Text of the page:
Storied Spaces: Renewing Folkloristic Perspectives on Vernacular Architecture. A Special Issue of Material Culture Review/Revue de la culture materielle (Volume 90-91, Fall 2019/Spring 2020). Read the issue here.
Editors: Michael J. Chiarappa and Gabrielle A. Berlinger
Articles by: Elijah Gaddis, Puja Sahney, Gloria M. Colom Brana, Meghann E. Jack, Michael J. Chiarappa, Thomas Carter
Interviews with: Robert Blair St. George, Michael Ann Williams, Bernard L. Herman, Gerald L. Pocius, Henry Glassie
At the 2018 Vernacular Architecture Forum conference in Alexandria, Virginia, Michael Ann Williams organized a panel that sought to re-affirm the role of folkloristic approaches to the study of vernacular architecture. In the papers that were presented, and in the comments that were delivered by Gerald Pocius, it was clear that the distinguishing features of folkloristic inquiry—the relevance of place and region, the primacy of fieldwork and ethnographic rigor, and recognition of a building’s capacity to communicate cultural values—still hold a grip on the field. But an acute consciousness of these tenets, and their connection to the tradition of folkloristic inquiry, has been decidedly quiet in recent years.
Encouraged by Thomas Carter and Gerald Pocius, and further supported by Richard MacKinnon in his former capacity as Editor-in-Chief of Material Culture Review/Revue de la culture materielle, a variety of folkloristic approaches to vernacular architecture have been assembled in a special issue of the journal dedicated solely to the topic (Vol. 90-91, Fall 2019-Spring 2020). Accompanying the articles are insightful interviews with Henry Glassie, Robert B. St. George, Gerald Pocius, Michael Ann Williams, and Bernard Herman. For VAF members, the special issue contextualizes how the study of vernacular architecture assumed a compellingly new place in North American folkloristics amidst the expanding scope of historical and cultural inquiry of the 1960s and still exerts its influence today. While the very source material we categorize as “vernacular architecture” was well entrenched among those who studied North America’s architectural history and regional cultures, it can be said—with certain authority—that folkloristic handling of built environments instituted a wave of methodological and interpretive perspectives that then, and now, ripple well-beyond the folklorist’s immediate disciplinary boundaries. In calling for renewed attention to folkloristic approaches to vernacular architecture, the collection of articles and interviews emphasize how the folklorist’s artifact-centered and artifact-driven approaches resonate in an interdisciplinary mix with historians, architectural historians, historic preservationists, anthropologists, geographers, and museologists.
To celebrate the 40th anniversary of the Vernacular Architecture Forum (2019), this special issue of Material Culture Review highlights the role that folklorists have played in vernacular architecture studies in the United States. How did folklorists contribute a distinctive approach to the study of commonplace structures and landscapes as the field was emerging, and how are new generations of folklorists offering critical perspectives today? This collection of essays is the culmination of academic panels and roundtable discussions that folklorists convened at the Vernacular Architecture Forum (VAF), the American Folklore Society (AFS), and the International Society for Ethnology and Folklore (SIEF) between 2015 and 2018. The impetus to host these reflective conversations was a collective concern: “Where have all the folklorists gone?,” we asked at the VAF, and “Where are all the vernacular architecture scholars?,” we pondered at the AFS. As a result, established and emerging scholars whose work bridged the two fields came to the table at each conference to examine the historic overlap of folklore and vernacular architecture studies, to consider how these fields have distinguished themselves over the past 40 years, and to envision their future contributions to the invaluable study of our surroundings.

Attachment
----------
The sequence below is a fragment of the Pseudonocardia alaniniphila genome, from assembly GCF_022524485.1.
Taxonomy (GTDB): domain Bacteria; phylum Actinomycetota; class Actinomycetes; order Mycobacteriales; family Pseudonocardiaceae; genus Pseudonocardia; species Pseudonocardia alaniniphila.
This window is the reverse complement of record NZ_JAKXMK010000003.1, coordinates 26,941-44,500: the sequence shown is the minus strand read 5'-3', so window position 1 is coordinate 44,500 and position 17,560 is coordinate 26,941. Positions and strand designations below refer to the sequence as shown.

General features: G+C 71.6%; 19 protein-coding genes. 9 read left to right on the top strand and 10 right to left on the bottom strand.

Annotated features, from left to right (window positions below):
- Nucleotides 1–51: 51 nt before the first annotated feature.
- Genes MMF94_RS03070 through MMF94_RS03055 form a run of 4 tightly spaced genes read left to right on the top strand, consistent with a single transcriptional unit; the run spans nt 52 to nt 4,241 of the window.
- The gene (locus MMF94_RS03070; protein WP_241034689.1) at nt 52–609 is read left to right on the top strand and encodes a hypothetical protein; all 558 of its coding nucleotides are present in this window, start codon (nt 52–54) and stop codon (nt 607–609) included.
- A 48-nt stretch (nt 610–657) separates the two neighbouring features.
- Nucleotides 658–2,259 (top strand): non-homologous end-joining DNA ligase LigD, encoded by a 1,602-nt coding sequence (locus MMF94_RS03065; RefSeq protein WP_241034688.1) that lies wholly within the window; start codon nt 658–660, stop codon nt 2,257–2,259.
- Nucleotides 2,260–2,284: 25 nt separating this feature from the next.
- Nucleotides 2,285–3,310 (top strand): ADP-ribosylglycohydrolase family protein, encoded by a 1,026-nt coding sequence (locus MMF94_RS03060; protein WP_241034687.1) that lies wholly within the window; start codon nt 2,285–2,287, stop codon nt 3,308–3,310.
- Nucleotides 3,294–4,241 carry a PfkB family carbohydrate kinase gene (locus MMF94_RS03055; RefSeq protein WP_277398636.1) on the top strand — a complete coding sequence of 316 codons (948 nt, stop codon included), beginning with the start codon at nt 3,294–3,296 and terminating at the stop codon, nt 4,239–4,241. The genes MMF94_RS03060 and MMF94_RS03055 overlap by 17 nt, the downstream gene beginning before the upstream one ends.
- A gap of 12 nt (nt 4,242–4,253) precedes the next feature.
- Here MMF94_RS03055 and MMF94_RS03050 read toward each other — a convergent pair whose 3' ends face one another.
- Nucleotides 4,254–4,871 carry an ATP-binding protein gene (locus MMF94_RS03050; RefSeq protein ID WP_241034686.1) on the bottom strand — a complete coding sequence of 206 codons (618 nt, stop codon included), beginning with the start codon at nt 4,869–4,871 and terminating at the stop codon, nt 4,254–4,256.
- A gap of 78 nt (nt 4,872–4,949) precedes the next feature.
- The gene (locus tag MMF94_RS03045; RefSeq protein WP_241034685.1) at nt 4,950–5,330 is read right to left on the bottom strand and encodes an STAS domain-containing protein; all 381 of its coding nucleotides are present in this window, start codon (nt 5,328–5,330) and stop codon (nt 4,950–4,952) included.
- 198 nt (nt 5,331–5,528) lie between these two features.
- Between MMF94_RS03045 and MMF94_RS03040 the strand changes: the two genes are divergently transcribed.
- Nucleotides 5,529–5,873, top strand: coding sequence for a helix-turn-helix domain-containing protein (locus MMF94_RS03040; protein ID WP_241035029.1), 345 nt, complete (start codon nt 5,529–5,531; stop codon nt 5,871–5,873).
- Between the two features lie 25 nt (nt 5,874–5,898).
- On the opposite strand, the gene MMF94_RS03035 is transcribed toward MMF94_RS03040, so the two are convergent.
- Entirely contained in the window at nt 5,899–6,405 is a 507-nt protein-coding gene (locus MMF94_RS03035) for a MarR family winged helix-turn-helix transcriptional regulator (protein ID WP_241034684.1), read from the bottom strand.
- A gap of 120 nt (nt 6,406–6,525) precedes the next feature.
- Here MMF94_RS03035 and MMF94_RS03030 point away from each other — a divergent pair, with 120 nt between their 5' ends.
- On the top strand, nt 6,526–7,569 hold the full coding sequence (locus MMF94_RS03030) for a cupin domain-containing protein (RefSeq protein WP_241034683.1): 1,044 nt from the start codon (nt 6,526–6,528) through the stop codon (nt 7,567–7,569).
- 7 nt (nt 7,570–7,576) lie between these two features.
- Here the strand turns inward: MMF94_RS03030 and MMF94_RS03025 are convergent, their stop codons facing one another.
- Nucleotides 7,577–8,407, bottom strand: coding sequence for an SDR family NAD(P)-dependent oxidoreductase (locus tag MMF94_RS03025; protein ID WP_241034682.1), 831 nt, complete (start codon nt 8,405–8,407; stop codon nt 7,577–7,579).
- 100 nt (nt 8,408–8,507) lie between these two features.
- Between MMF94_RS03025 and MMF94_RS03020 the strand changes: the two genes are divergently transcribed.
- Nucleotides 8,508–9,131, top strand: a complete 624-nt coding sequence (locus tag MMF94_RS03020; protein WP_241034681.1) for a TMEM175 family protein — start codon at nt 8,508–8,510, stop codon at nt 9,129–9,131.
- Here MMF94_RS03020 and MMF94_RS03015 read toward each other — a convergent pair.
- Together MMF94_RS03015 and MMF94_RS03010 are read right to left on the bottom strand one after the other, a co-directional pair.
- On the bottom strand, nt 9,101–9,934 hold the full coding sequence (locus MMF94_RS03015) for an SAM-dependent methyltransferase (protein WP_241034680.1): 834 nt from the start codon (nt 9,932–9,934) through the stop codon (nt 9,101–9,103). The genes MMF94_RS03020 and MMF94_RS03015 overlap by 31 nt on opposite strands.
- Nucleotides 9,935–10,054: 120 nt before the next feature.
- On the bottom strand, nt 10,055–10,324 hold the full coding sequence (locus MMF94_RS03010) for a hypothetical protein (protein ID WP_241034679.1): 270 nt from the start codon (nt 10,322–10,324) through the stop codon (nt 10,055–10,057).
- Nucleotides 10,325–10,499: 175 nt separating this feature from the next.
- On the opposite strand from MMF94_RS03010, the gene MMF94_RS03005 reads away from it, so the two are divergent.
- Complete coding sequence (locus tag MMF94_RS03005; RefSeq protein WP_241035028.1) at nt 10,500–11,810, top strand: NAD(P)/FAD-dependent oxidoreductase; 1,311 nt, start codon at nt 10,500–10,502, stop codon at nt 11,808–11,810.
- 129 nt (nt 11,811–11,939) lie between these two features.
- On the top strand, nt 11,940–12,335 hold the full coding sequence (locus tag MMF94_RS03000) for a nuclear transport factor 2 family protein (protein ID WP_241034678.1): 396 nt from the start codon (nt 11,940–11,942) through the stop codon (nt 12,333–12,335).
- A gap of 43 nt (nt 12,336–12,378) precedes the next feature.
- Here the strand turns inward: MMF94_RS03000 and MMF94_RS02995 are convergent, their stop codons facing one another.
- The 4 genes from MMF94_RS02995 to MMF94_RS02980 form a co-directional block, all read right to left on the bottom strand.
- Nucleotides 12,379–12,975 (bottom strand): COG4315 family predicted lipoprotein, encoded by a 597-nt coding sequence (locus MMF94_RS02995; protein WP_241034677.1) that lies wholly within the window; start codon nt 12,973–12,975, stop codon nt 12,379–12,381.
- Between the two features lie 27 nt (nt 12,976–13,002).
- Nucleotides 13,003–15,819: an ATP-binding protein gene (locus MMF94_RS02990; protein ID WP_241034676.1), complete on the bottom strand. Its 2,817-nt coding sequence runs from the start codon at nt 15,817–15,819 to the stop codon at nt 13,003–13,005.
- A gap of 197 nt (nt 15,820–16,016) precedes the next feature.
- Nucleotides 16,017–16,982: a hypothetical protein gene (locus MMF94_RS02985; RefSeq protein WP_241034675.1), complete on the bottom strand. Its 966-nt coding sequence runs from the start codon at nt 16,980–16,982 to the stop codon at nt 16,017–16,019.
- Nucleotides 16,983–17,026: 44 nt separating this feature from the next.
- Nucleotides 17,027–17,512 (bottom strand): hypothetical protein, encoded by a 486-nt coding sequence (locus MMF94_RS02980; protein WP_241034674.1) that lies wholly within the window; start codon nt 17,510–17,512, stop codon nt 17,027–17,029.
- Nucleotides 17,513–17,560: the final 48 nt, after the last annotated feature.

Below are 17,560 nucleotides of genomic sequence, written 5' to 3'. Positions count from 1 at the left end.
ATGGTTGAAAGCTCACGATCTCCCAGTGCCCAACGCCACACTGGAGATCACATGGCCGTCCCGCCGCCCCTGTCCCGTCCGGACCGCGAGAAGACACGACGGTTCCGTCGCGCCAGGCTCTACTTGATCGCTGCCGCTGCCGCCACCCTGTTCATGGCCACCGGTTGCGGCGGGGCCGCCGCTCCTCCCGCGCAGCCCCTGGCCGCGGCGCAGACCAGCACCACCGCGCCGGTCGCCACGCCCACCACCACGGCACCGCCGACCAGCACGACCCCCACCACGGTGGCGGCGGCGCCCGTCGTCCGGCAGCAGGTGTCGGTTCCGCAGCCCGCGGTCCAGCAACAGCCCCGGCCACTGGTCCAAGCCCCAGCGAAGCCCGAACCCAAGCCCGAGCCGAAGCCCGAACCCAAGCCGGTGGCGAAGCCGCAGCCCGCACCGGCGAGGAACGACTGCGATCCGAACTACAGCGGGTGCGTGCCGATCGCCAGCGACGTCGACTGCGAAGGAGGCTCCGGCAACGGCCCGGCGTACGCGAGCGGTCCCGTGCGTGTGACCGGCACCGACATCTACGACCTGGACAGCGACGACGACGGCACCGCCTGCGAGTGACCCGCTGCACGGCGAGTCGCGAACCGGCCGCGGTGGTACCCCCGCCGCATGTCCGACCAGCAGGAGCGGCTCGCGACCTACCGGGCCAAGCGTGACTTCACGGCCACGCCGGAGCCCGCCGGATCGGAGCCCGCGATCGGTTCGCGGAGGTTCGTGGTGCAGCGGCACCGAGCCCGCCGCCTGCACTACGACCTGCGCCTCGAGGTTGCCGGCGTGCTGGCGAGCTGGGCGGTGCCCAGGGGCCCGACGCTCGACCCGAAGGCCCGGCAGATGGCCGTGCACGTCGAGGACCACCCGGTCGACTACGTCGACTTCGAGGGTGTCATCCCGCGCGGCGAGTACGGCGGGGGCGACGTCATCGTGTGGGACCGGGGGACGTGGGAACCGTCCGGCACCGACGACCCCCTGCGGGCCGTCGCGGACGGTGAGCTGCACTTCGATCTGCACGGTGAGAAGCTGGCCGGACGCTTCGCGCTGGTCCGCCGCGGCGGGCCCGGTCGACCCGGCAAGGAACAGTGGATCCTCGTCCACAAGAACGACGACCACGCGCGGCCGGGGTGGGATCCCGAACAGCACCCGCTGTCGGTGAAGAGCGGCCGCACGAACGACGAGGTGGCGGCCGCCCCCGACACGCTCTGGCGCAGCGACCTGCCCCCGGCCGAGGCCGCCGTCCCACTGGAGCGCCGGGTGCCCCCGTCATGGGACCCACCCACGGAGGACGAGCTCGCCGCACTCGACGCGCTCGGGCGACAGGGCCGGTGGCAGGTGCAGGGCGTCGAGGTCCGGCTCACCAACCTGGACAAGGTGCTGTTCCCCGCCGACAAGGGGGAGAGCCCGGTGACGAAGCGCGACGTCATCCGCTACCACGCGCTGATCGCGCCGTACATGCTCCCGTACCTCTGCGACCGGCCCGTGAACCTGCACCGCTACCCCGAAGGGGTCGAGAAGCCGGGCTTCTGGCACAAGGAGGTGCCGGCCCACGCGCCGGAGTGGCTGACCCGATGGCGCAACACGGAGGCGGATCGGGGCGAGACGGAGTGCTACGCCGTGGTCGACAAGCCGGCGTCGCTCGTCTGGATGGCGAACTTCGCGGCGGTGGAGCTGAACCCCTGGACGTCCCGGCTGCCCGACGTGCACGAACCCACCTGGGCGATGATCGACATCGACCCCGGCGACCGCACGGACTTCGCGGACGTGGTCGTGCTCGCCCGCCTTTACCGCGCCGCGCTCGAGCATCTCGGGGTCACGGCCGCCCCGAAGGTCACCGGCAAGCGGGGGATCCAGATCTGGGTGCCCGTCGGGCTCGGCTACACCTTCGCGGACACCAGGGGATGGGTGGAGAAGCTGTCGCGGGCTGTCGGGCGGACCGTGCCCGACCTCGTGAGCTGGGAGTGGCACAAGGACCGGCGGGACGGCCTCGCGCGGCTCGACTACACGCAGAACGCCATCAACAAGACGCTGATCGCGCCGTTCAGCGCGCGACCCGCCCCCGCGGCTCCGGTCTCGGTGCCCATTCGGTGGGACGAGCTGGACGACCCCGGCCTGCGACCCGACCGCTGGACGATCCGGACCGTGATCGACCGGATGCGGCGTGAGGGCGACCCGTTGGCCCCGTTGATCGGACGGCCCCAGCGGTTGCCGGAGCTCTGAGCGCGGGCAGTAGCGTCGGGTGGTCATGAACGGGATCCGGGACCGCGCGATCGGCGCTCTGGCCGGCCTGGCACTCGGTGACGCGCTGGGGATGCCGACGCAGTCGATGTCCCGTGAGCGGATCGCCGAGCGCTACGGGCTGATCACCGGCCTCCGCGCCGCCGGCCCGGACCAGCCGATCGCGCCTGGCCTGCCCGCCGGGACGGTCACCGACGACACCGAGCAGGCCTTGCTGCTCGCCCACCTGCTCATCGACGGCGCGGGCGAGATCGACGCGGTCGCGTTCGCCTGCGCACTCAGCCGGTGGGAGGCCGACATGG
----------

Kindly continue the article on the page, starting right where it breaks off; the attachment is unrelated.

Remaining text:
Grounded in ethnographic methodology, folklorists draw upon deep engagement with individual builders and users of vernacular spaces, in addition to closely documenting material forms. The merging of discourse-based analysis with formal object study allows for a complex interpretation of both sense of self and sense of place. This relationship-driven and object-based approach reveals how people design and read their physical surroundings in relation to their histories, current conditions, and aspirations. Rather than define a boundary between the fields of folklore and vernacular architecture studies, therefore, this collection illuminates the interdisciplinary roots that bridge the two pursuits and investigates how the diverse methods of adjacent disciplines such as cultural geography, anthropology, philosophy, art history, and history became synthesized in folkloristic training to create a particular approach to the study of vernacular architecture.
In this volume, readers will discover research and writing that demonstrates how close listening, deep fieldwork, attention to interior spaces as well as exterior structures, affective experience, and the interpretation of built environments through the lenses of gender and race in addition to class, all define the folkloristic approach.